Female partisans (resistance fighters in german occupied zones), also played an important role within the partisan movement. Obviously many were qt as well.
Like the ones in this famous picture.
Despite filming some of the most infamous Nazi propaganda films (Triumph of the Will, Victory of the Faith), she was a revolutionary director who employed some amazing techniques that helped modernize cinema as we know it. Many experts also credit her as one of the most effective directors in history, regarding the use of cinema for the persuasion of masses. Chaplin used her movies as a primary source for creating The Great Dictator.
As posted before, here's osivet top scorer Lyudmilla Pavlichenko. Ukrainian sniper with 309 confirmed kills during the war. She wasn't exactly photogenic as seen on >>15760741, but I can at least say angles really did it for her.
Maybe she gained some weight after the war, though. She seems a lot better in these shots, after all.
She alright here too. Too bad she's got something on her teeth.
Soviet sniper Rosa Shanina, however, takes the beauty prize by far. Not only the camera seemed to love her, she was also one of the top scorer soviet snipers with 93 confirmed kills before dying in 1944. She was also a highly brave and charismatic figure. Her soldier diaries were publicated after the war and eventually became a best seller.
> In a diary entry dated 16 January 1945, Shanina wrote that despite her wish to be in a safer place, some unknown force was drawing her to the front line. In the same entry she wrote that she had no fear and that she had even agreed to go "to a melee combat".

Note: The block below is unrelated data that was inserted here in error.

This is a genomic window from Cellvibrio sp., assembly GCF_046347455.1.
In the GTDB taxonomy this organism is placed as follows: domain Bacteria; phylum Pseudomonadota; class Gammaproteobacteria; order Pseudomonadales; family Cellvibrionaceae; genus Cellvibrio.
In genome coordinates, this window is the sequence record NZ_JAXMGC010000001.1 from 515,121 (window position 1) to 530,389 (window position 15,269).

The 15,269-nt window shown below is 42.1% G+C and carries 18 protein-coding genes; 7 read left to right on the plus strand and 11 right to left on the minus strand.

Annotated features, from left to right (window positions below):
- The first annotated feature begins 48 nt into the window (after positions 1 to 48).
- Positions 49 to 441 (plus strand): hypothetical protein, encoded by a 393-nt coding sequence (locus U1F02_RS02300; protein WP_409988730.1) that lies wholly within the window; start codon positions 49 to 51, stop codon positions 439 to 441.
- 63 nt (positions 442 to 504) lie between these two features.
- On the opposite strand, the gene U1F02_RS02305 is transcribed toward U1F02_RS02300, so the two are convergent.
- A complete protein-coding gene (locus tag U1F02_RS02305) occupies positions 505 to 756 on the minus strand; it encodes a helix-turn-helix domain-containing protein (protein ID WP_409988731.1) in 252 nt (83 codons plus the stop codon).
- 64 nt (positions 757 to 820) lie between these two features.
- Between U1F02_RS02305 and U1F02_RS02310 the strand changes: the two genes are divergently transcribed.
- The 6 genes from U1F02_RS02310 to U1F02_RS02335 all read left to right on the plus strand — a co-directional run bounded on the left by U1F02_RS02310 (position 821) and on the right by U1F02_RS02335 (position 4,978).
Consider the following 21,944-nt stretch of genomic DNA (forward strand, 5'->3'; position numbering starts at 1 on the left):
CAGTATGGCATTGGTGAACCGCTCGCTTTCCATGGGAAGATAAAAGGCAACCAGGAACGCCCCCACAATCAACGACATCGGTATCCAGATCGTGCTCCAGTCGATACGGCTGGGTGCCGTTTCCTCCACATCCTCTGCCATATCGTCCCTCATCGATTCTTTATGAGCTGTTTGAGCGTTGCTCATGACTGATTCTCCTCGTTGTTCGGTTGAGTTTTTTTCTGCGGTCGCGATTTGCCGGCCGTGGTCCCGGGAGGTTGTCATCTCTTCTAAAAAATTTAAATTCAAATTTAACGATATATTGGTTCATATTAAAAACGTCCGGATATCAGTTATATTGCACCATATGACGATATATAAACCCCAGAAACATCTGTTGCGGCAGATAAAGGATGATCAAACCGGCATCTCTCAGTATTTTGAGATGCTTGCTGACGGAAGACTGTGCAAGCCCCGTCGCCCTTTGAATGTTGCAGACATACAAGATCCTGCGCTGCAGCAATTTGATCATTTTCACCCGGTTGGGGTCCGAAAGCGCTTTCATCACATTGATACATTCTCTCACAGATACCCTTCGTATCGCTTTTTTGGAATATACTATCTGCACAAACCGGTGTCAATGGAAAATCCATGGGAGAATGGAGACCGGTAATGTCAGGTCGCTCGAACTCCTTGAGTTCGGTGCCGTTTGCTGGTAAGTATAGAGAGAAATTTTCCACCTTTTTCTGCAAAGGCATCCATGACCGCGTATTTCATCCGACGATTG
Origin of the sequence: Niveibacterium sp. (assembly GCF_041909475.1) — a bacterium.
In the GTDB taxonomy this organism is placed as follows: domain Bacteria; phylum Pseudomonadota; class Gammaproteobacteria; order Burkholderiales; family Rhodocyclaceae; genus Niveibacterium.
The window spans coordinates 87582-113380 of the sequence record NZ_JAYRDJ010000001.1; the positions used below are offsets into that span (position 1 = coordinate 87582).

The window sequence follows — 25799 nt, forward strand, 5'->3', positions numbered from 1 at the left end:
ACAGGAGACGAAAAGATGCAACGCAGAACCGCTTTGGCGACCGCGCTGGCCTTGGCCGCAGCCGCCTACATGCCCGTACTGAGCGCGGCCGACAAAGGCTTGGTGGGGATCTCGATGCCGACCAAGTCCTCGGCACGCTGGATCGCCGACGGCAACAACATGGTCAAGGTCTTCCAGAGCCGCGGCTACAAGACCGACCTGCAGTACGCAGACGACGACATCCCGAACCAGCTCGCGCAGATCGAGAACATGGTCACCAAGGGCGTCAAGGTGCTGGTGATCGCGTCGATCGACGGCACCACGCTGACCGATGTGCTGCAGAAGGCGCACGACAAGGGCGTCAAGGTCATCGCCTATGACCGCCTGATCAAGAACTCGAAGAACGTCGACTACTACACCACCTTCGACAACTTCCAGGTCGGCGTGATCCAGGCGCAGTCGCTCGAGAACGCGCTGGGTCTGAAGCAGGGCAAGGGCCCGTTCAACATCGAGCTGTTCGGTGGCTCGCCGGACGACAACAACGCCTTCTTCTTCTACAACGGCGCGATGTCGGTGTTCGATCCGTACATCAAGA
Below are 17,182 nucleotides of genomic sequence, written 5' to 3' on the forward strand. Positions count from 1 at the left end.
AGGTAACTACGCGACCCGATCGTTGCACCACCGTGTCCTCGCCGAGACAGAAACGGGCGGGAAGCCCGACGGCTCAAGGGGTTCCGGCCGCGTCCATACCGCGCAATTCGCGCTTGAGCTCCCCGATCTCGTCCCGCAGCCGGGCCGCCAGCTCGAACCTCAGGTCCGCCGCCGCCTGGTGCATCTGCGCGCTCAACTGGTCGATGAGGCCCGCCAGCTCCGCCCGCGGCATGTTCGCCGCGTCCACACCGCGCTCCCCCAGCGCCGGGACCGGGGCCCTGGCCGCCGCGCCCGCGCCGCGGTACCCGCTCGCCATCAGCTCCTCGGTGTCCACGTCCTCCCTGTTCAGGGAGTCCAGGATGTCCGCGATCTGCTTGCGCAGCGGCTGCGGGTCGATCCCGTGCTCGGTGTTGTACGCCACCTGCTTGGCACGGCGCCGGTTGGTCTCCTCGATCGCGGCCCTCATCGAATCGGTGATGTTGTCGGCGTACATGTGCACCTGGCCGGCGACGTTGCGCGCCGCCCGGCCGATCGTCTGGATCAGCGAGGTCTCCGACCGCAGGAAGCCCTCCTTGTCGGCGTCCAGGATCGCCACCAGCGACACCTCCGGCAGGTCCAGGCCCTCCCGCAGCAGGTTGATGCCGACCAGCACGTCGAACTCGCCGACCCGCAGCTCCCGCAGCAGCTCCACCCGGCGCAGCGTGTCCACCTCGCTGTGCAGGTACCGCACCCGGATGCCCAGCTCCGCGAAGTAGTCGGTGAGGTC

>Shanina had a straightforward character and valued courage and the absence of egotism in people. She once told a story when "about half a hundred frenzied fascists with wild cries" attacked a trench accommodating twelve female snipers, including Shanina: "Some fell from our well-aimed bullets, some we finished with our bayonets, grenades, shovels, and some we took prisoners, having restrained their arms."
>On 27 January  Shanina was severely injured while shielding a wounded artillery officer. She was found by two soldiers disemboweled, with her chest torn open by a shell fragment. Despite attempts to save her, Shanina died the following day near the Richau estate (later a Soviet settlement of Telmanovka), 3 kilometres (1.9 mi) southeast of the East Prussian village of Ilmsdorf (Novobobruysk). Nurse Yekaterina Radkina remembered Shanina telling her that she regretted having done so little.
She was only 20 years old.
MP traffic regulator in Berlin, 1945
Yevgenia Makeeva, sniper with 68 confirmed kills. Received HSU award.
Russian woman shooter gunsmith Guard Corporal Claudia Efimovna Danilova (3rd Squadron 6th Guards Attack Aviation Regiment) loads a 20-mm ammunition to the aviation gun ShVAK-20 of Il-2.
Sniper duo Natalya Venediktovna Kovshova and Maria Polianova. Died in 1942 with a total of 300 combined confirmed kills. Natalya was 21 years old by the time of her death.
>On 14 August 1942, Natalya's regiment was committed to the fighting near the village of Sutoki-Byakovo in the Novgorod Oblast. The machine - gunners and snipers resisted the German offensive in trenches. The Russian soldiers were killed one after another. Finally there only remained Natalya and Mariya. Both of them were wounded. As being captured was not an option, Natalya decided to pull the pin of her grenade, and wait to blow the German soldiers up when they reached the trench. When the Germans finally reached the trench, Natalya detonated the grenades, killing herself, Mariya and many German soldiers. She was posthumously awarded the Hero of the Soviet Union shortly after, in recognition of her sacrifice. Late in the 'sixties a big Soviet fishing factory trawler was christened "Natalya Kovsheva".